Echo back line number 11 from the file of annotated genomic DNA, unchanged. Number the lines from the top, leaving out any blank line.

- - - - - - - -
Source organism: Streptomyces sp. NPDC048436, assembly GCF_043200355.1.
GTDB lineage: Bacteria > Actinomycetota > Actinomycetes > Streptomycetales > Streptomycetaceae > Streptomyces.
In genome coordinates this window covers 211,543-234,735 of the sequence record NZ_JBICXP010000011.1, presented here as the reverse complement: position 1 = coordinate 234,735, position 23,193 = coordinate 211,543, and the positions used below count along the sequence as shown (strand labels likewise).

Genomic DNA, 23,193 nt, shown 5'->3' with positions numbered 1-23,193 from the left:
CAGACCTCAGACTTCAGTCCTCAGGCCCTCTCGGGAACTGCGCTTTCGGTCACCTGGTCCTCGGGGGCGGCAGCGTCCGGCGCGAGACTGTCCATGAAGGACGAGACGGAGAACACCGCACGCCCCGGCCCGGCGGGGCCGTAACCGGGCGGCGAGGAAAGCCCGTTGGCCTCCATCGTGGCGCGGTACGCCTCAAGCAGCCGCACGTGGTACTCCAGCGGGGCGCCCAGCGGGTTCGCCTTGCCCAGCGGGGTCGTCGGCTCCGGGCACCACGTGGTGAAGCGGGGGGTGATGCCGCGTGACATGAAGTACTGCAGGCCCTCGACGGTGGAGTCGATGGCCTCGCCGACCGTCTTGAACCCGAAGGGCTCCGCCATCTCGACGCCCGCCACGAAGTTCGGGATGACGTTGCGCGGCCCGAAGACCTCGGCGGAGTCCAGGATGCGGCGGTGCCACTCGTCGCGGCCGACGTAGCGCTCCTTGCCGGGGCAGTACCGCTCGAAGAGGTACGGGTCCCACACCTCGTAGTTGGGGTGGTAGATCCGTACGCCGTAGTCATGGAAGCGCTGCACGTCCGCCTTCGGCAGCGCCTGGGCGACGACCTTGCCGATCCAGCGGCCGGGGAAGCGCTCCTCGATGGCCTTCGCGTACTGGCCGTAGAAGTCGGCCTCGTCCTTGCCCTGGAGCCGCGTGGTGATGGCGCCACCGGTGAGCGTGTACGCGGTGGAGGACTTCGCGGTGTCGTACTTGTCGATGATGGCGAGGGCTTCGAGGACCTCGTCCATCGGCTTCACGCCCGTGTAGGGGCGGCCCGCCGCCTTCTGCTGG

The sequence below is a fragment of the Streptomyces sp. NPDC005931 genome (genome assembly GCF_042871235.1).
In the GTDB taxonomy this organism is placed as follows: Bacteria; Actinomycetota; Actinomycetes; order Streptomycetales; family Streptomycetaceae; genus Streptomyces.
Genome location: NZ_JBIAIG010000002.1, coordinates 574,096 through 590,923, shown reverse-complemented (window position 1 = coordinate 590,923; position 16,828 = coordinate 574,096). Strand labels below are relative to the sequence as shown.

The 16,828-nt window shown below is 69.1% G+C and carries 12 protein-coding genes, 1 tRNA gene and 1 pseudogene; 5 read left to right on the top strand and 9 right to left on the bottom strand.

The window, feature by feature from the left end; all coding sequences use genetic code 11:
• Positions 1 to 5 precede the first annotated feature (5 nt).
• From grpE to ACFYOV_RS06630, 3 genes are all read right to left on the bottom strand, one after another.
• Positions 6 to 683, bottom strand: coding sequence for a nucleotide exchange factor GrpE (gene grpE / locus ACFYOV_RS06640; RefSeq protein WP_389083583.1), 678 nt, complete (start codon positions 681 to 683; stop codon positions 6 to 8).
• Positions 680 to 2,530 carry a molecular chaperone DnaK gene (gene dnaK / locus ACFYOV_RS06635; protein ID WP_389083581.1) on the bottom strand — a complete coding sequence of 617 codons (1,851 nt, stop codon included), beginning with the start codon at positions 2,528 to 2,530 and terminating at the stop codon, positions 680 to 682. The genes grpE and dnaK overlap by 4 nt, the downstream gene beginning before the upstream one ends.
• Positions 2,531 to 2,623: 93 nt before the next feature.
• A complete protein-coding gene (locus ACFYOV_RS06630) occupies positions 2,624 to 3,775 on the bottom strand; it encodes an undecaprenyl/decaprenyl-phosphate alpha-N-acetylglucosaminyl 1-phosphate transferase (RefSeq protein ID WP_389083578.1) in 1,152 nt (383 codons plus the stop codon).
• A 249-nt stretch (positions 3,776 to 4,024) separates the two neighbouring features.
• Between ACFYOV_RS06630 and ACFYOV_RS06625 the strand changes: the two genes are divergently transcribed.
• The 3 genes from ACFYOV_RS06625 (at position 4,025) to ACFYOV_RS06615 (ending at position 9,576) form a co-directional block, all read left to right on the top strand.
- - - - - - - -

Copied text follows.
• Positions 1 to 5 precede the first annotated feature (5 nt).